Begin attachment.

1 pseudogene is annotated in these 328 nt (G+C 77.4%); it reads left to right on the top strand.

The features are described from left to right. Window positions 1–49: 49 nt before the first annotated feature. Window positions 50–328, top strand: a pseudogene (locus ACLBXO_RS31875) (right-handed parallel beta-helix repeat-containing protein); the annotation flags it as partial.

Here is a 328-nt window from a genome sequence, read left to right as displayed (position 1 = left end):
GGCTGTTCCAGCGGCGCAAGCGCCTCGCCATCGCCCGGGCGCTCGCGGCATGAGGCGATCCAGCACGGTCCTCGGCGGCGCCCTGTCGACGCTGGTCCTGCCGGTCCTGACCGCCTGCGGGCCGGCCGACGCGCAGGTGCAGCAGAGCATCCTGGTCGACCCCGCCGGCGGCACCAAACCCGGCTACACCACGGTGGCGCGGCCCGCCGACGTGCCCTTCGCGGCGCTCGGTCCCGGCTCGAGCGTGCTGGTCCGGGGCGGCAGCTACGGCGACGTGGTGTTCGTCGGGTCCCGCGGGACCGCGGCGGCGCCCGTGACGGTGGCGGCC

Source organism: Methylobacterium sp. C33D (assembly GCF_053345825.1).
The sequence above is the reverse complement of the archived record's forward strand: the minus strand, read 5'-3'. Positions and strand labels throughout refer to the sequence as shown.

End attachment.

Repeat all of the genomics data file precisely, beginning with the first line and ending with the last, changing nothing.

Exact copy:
1 pseudogene is annotated in these 328 nt (G+C 77.4%); it reads left to right on the top strand.

The features are described from left to right. Window positions 1–49: 49 nt before the first annotated feature. Window positions 50–328, top strand: a pseudogene (locus ACLBXO_RS31875) (right-handed parallel beta-helix repeat-containing protein); the annotation flags it as partial.

Here is a 328-nt window from a genome sequence, read left to right as displayed (position 1 = left end):
GGCTGTTCCAGCGGCGCAAGCGCCTCGCCATCGCCCGGGCGCTCGCGGCATGAGGCGATCCAGCACGGTCCTCGGCGGCGCCCTGTCGACGCTGGTCCTGCCGGTCCTGACCGCCTGCGGGCCGGCCGACGCGCAGGTGCAGCAGAGCATCCTGGTCGACCCCGCCGGCGGCACCAAACCCGGCTACACCACGGTGGCGCGGCCCGCCGACGTGCCCTTCGCGGCGCTCGGTCCCGGCTCGAGCGTGCTGGTCCGGGGCGGCAGCTACGGCGACGTGGTGTTCGTCGGGTCCCGCGGGACCGCGGCGGCGCCCGTGACGGTGGCGGCC

Source organism: Methylobacterium sp. C33D (assembly GCF_053345825.1).
The sequence above is the reverse complement of the archived record's forward strand: the minus strand, read 5'-3'. Positions and strand labels throughout refer to the sequence as shown.